For my current hexcrawl campaign, the Hexedland, I created a 10-by-10 hexmap using Text Mapper. I used the random generator based on Erin D. Smale’s algorithm, then kept tweaking the results by hand until I got something I liked. For instance, I wanted the starting hex to border each type of other terrain (forest, mountains, hills, swamp, lake, grassland) so that players could choose the type of environment (and therefore monsters) they wanted to encounter. I lengthened a mountain range that divided the middle of the map, and had the west side be arid and the east side be fertile, indicating that rains blow westward.
Editing the map doesn’t involve drawing but involves changing descriptions of hexes:
0101 green firs thorp
0102 light-grey mountain cliff1
0103 light-grey mountain
0104 light-green firs thorp
0105 green fir-forest
0106 light-grey forest-hill
0107 light-grey mountain
0108 light-green firs thorp
0109 grey swamp
0110 grey swamp
0201 light-grey mountain cliff0
0202 white mountain
0203 light-grey mountain
0204 light-green fir-forest
0205 light-grey mountain cliff0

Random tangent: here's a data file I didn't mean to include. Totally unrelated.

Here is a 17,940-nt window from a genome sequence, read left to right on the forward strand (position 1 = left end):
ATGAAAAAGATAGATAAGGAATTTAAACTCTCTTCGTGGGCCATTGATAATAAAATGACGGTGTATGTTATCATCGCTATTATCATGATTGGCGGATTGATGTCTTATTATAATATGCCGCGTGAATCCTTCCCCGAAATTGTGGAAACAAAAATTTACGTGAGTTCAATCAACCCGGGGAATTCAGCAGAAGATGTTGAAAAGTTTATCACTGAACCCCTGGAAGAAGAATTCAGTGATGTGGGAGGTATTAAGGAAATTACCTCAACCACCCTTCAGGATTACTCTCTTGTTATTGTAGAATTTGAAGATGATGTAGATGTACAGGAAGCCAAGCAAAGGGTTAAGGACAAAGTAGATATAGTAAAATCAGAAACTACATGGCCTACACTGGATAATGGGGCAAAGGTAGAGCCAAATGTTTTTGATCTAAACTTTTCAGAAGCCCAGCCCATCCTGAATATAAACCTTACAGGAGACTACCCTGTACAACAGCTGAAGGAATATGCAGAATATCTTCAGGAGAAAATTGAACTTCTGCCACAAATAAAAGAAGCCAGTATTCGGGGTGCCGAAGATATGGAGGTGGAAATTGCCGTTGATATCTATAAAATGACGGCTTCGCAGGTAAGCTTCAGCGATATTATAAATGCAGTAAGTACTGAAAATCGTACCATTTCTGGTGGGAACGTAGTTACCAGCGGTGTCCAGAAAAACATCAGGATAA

I also ended up adding names into the map for some of the major landmarks. The following illustration is just of a random map, as I don’t want my players to see the actual map I’m using. Half the fun is in the discovery.
Now why create maps like this?
The key reason is that you can then copy that map into Hex Describe and create an entire campaign!
All of a sudden you have 100 regions that your players can go explore! And of course you can hack and edit any description to better suit your players’ interest. But it is much easier to start with 100 descriptions already generated then to start with a blank page.
So far I’ve extensively rewritten each of the hexes my players have visited, keeping some elements from Hex Describe’s output. For instance, I’m replacing the Halberds & Helmets cosmology with the gods from my one-page pantheon. But the random hexes generate ideas that push me to be more creative and inspire confidence that, should my players set off in an unexpected direction (as they often do) or get lost (less often), I can describe where they end up.